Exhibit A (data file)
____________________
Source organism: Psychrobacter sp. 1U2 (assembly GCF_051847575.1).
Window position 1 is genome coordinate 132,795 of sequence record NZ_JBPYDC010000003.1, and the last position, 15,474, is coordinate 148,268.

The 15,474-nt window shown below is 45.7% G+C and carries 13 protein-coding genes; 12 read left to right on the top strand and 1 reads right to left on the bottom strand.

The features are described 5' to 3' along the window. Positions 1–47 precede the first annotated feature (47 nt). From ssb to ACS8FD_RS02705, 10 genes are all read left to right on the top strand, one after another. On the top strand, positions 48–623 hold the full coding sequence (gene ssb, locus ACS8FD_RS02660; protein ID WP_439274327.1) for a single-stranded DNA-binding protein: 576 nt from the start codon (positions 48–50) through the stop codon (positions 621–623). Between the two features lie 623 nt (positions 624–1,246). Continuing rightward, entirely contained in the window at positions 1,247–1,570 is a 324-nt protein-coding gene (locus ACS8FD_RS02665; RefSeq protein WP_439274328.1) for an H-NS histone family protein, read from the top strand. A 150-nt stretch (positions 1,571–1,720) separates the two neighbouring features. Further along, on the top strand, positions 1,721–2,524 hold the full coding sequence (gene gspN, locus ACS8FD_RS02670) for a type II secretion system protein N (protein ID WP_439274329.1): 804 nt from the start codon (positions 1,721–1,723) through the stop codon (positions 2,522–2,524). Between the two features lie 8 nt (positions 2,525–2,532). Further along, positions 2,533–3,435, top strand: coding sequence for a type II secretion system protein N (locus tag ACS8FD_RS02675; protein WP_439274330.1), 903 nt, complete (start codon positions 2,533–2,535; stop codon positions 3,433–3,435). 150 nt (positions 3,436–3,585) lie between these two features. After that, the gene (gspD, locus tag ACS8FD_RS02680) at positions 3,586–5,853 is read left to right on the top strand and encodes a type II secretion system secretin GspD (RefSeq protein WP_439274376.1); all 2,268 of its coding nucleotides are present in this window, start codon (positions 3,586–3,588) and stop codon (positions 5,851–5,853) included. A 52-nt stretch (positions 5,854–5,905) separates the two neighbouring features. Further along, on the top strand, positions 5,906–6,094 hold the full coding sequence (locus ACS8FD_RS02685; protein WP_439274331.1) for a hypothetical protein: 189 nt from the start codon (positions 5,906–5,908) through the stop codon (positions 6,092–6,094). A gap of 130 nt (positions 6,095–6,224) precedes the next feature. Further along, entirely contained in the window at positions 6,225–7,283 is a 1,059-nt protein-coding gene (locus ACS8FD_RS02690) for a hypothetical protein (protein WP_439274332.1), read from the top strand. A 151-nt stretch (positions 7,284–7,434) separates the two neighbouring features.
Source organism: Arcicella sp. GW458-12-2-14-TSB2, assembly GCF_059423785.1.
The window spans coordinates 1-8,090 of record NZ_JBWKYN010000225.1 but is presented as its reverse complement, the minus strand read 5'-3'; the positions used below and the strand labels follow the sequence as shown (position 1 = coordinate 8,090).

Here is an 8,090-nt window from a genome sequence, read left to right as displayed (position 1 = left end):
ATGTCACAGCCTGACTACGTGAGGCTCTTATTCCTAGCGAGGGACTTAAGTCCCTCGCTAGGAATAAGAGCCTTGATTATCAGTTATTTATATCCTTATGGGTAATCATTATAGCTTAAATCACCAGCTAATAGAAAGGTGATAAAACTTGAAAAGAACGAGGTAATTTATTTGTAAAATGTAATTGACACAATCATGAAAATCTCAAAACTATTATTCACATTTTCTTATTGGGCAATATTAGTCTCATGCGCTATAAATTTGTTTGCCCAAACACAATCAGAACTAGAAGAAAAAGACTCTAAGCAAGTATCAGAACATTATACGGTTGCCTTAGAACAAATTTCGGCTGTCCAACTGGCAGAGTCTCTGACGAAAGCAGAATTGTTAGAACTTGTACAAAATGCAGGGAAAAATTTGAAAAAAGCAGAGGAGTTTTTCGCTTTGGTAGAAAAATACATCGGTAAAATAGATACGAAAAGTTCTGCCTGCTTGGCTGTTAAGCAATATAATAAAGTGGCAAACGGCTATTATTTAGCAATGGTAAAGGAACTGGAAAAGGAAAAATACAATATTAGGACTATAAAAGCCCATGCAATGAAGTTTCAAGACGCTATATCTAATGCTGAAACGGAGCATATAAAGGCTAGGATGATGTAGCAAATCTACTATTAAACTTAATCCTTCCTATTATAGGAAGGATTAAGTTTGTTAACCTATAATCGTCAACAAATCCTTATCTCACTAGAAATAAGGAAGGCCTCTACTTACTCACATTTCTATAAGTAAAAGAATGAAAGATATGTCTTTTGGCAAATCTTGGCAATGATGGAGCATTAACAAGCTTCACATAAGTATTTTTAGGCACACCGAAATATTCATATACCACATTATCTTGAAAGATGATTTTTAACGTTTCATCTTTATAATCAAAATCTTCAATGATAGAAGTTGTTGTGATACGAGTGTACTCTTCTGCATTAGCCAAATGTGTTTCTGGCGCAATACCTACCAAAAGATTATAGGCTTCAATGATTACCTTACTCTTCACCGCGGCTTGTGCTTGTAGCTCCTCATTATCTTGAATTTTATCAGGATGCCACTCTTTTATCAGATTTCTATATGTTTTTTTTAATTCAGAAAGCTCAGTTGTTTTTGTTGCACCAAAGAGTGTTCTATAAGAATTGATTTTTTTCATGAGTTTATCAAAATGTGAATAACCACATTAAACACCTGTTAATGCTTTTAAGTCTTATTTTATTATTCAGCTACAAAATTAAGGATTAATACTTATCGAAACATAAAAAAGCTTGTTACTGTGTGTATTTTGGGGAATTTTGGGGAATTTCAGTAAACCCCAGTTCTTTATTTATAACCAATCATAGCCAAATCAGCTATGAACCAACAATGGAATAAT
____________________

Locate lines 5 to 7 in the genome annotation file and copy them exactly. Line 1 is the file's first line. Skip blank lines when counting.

Source organism: Arcicella sp. GW458-12-2-14-TSB2, assembly GCF_059423785.1.
The window spans coordinates 1-8,090 of record NZ_JBWKYN010000225.1 but is presented as its reverse complement, the minus strand read 5'-3'; the positions used below and the strand labels follow the sequence as shown (position 1 = coordinate 8,090).

Here is an 8,090-nt window from a genome sequence, read left to right as displayed (position 1 = left end):